Tag Archives: Francis Talbot

On this day in 1560 – Francis Talbot, 5th Earl of Shrewsbury died

Francis Talbot was born in 1500 to George Talbot, 4th Earl of Shrewsbury and his wife Anne Hastings. Francis’ father, George, fought alongside King Henry VII during the uprising of Lambert Simnel and the Battle of Stoke and was godfather to Henry’s eldest daughter, Princess Margaret. In 1538 Francis inherited his father’s title to become 5th Earl of Shrewsbury.

Francis followed his father’s footsteps and was in favour with King Henry VIII during his reign, despite being a staunch Roman Catholic. Francis even received lands, including parts of Worksop Priory and Beauchief Abbey, from the dissolution of the monasteries.

On 30th November 1523 Francis married Mary Dacre, daughter of Thomas Dacre, 2nd Baron Dacre, the couple went on to have three children; George, 6th Earl of Talbot, Anne and Thomas. Mary died in 1538 and Francis went on to marry again to Grace Shakerley but they would not have any children.

Francis took little interest in politics however, in 1545 he was made a Knight of the Garter and Francis was also deemed a powerful figure in the north of England and was part of the troops that invaded Scotland in 1547 that ended in the Battle of Pinkie Cleugh.

During the reign of King Edward VI the Imperial Ambassador described Francis as ‘one of the most powerful men in the kingdom’ and when plots arose against the Lord Protector, the Duke of Somerset he attempted to recruit Francis to his side but instead Francis joined those that opposed his rule. In 1549 Francis replaced Robert Holgate, Bishop of Llandaff, as Lord President of the Council of the North.

When King Edward VI took to the throne Francis converted to the reformed religion but harboured sympathies to the Catholic faith. Francis, although not a politician he was a member of the King’s Council. Despite converting to Protestantism and not opposing the proclamation of Lady Jane Grey as Queen after the death of King Edward VI, it is likely that he would have worked to convince the Council to recognise Mary I as the rightful heir and was one of the first to openly support her claim. Due to his early support Mary rewarded him upon her ascension with a place on her Council.

Francis, during the reign of Queen Elizabeth was Lord Lieutenant of Yorkshire alongside his role as President of the Council of the North. In a letter from Francis to Sir William Cecil dated on 17th January 1559 from Ferry Bridge he stated that he was going to take some troops to Newcastle and whilst he was away he was appointing his Vice President, Sir Thomas Gargrave to do his job in his absence.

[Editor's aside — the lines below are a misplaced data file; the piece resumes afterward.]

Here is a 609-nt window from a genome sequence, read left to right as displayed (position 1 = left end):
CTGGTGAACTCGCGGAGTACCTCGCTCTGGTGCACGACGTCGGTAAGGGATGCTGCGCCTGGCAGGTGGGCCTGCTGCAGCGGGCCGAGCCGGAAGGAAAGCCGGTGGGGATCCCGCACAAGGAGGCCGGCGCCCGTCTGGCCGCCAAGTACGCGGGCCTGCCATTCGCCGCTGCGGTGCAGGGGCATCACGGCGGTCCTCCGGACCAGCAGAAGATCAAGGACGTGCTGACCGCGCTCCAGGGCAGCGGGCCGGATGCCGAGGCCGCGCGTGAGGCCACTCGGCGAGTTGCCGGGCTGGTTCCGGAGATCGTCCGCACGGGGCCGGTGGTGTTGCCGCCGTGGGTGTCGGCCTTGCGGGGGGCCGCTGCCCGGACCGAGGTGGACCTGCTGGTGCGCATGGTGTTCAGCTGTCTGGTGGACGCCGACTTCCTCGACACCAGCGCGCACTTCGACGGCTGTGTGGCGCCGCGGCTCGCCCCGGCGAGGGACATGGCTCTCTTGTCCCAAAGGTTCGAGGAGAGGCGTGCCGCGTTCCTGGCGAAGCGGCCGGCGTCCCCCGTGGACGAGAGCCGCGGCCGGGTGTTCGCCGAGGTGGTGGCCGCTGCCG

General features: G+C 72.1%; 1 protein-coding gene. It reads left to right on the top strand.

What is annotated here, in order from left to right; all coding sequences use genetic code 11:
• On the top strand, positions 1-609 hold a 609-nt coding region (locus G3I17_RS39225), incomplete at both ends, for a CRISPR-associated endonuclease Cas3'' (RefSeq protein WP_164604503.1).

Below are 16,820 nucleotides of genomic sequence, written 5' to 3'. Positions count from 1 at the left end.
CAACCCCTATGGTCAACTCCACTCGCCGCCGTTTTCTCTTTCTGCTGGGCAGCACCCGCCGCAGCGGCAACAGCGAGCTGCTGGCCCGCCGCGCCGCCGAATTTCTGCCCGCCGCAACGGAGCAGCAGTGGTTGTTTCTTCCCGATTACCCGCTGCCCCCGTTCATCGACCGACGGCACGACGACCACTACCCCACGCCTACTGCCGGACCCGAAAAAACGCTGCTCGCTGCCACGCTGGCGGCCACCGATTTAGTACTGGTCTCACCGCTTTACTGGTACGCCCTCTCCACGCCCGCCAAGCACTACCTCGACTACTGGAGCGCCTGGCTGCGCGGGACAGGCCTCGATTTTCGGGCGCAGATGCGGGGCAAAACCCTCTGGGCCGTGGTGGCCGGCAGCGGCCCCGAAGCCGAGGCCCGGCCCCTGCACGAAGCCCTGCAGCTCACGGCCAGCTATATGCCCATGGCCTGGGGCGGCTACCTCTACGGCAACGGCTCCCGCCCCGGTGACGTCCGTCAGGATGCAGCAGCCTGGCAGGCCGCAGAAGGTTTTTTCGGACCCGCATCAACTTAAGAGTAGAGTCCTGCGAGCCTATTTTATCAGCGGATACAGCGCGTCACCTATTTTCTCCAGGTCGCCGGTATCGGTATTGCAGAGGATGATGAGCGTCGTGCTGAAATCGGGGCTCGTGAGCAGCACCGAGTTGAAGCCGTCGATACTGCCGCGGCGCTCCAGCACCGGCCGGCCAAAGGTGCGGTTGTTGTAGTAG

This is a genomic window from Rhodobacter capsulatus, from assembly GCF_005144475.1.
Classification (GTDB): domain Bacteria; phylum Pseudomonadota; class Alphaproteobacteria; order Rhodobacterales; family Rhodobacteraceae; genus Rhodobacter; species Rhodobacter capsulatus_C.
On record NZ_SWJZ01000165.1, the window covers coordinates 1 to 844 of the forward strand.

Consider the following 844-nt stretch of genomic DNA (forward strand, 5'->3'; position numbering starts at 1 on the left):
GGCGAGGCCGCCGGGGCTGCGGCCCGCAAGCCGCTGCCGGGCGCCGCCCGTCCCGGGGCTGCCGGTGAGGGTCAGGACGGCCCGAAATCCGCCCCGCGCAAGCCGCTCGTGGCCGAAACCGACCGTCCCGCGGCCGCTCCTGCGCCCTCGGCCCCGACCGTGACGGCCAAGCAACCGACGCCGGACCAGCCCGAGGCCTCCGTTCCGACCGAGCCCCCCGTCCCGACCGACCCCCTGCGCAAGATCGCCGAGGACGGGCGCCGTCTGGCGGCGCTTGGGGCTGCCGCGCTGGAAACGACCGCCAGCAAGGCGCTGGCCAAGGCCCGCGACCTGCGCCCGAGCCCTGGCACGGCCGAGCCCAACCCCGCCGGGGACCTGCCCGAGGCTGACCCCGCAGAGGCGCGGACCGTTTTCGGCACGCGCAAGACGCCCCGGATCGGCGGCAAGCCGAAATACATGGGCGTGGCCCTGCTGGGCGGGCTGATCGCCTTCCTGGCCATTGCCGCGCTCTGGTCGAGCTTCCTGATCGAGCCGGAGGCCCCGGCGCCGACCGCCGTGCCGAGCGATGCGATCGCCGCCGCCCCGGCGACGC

Francis Talbot died on 28th September 1560 in Sheffield Manor, Sheffield and was buried at St Peter’s in Sheffield.

Francis TalbotFrancis Talbot, 5th Earl of Shrewsbury

On this day in 1548 – The Earl of Shrewbury arrived at the Siege of Haddington

On 23rd August 1548 Francis Talbot, 5th Earl of Shrewsbury arrived in Haddington with a large army for the Siege of Haddington was part of a series of sieges at the Royal Burgh of Haddington, East Lothian. They were part of the larger War of the Rough Wooing, a war started by King Henry VIII in 1543 whilst he was trying to negotiate with the Scottish over a marriage proposal between his son, Edward and Mary, Queen of Scots.

Following a defeat at the battle of Pinkie Cleugh in September 1547 the Regent Arran took control of Haddington with 5000 troops including some troops sent by the French King, Henry II. By February 1548 the English led by Grey of Wilton captured the town from the Scottish and set about fortifying the town.

The Scottish and French troops began to attack the town in July 1548 when the Scottish organised guns and artillery to be brought from Broughty Castle. Mary of Guise visited the effort of the Scottish troops on 9th July but they encountered the English and 16 of her party were killed. The French eventually ordered their guns to be withdrawn just days later.

Talbot arrived in Haddington and was accompanied by 15000 troops. The Scottish and French retreated to Edinburgh and Leith upon Talbot’s army arriving. The French and Scottish began in fighting. Grey of Wilton wrote to Somerset on 1st November 1548 regarding the state of Haddington and wrote;

The state of this town pities me both to see and to write it; but I hope for relief. Many are sick and a great number dead, most of the plague. On my faith there are not here this day of horse, foot and Italians. 1000 able to go to the walls, and more like to be sick, than the sick to mend, who watch the walls every fifth night, yet the walls are un-manned.”

The English eventually withdrew from Haddington by September 1549 as they ran out of supplies and many of the troops were dead from plague. The French had also sent many more re-inforcements this caused the English to retreat.

220px-Nungate_Bridge_and_Doo'cot,_Haddington._-_geograph.org.uk_-_659907Nungate Bridge at Haddington